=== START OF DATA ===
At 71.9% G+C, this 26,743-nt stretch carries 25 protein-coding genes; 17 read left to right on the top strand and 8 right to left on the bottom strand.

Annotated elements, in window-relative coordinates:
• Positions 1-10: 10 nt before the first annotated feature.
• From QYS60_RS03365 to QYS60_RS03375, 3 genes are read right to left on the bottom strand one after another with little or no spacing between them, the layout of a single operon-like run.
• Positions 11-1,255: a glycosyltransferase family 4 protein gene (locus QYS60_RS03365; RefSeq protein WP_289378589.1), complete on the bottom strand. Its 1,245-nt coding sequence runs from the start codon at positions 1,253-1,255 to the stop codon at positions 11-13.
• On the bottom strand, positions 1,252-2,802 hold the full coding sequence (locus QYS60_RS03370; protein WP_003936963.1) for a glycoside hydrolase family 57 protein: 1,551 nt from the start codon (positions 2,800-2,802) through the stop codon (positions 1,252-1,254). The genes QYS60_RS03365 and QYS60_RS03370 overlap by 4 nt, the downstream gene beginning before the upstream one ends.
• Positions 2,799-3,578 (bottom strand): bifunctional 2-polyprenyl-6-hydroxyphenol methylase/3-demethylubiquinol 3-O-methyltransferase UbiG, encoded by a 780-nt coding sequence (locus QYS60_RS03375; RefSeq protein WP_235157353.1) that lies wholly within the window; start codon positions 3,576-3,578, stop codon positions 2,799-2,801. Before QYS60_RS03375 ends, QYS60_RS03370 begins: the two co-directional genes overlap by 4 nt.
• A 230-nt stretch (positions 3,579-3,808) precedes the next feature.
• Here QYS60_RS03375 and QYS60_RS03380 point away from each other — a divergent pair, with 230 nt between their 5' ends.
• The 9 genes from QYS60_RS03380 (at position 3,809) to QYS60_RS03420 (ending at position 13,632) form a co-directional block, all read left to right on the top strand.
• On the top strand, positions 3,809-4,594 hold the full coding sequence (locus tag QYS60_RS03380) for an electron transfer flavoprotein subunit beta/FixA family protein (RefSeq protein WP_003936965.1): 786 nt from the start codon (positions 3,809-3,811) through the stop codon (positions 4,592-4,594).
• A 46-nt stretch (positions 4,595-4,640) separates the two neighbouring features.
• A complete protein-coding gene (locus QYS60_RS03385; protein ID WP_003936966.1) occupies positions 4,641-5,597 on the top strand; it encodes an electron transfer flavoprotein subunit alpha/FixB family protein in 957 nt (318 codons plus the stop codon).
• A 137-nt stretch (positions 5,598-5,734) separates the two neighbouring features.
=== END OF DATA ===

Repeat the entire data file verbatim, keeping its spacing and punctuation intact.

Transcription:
At 71.9% G+C, this 26,743-nt stretch carries 25 protein-coding genes; 17 read left to right on the top strand and 8 right to left on the bottom strand.

Annotated elements, in window-relative coordinates:
• Positions 1-10: 10 nt before the first annotated feature.
• From QYS60_RS03365 to QYS60_RS03375, 3 genes are read right to left on the bottom strand one after another with little or no spacing between them, the layout of a single operon-like run.
• Positions 11-1,255: a glycosyltransferase family 4 protein gene (locus QYS60_RS03365; RefSeq protein WP_289378589.1), complete on the bottom strand. Its 1,245-nt coding sequence runs from the start codon at positions 1,253-1,255 to the stop codon at positions 11-13.
• On the bottom strand, positions 1,252-2,802 hold the full coding sequence (locus QYS60_RS03370; protein WP_003936963.1) for a glycoside hydrolase family 57 protein: 1,551 nt from the start codon (positions 2,800-2,802) through the stop codon (positions 1,252-1,254). The genes QYS60_RS03365 and QYS60_RS03370 overlap by 4 nt, the downstream gene beginning before the upstream one ends.
• Positions 2,799-3,578 (bottom strand): bifunctional 2-polyprenyl-6-hydroxyphenol methylase/3-demethylubiquinol 3-O-methyltransferase UbiG, encoded by a 780-nt coding sequence (locus QYS60_RS03375; RefSeq protein WP_235157353.1) that lies wholly within the window; start codon positions 3,576-3,578, stop codon positions 2,799-2,801. Before QYS60_RS03375 ends, QYS60_RS03370 begins: the two co-directional genes overlap by 4 nt.
• A 230-nt stretch (positions 3,579-3,808) precedes the next feature.
• Here QYS60_RS03375 and QYS60_RS03380 point away from each other — a divergent pair, with 230 nt between their 5' ends.
• The 9 genes from QYS60_RS03380 (at position 3,809) to QYS60_RS03420 (ending at position 13,632) form a co-directional block, all read left to right on the top strand.
• On the top strand, positions 3,809-4,594 hold the full coding sequence (locus tag QYS60_RS03380) for an electron transfer flavoprotein subunit beta/FixA family protein (RefSeq protein WP_003936965.1): 786 nt from the start codon (positions 3,809-3,811) through the stop codon (positions 4,592-4,594).
• A 46-nt stretch (positions 4,595-4,640) separates the two neighbouring features.
• A complete protein-coding gene (locus QYS60_RS03385; protein ID WP_003936966.1) occupies positions 4,641-5,597 on the top strand; it encodes an electron transfer flavoprotein subunit alpha/FixB family protein in 957 nt (318 codons plus the stop codon).
• A 137-nt stretch (positions 5,598-5,734) separates the two neighbouring features.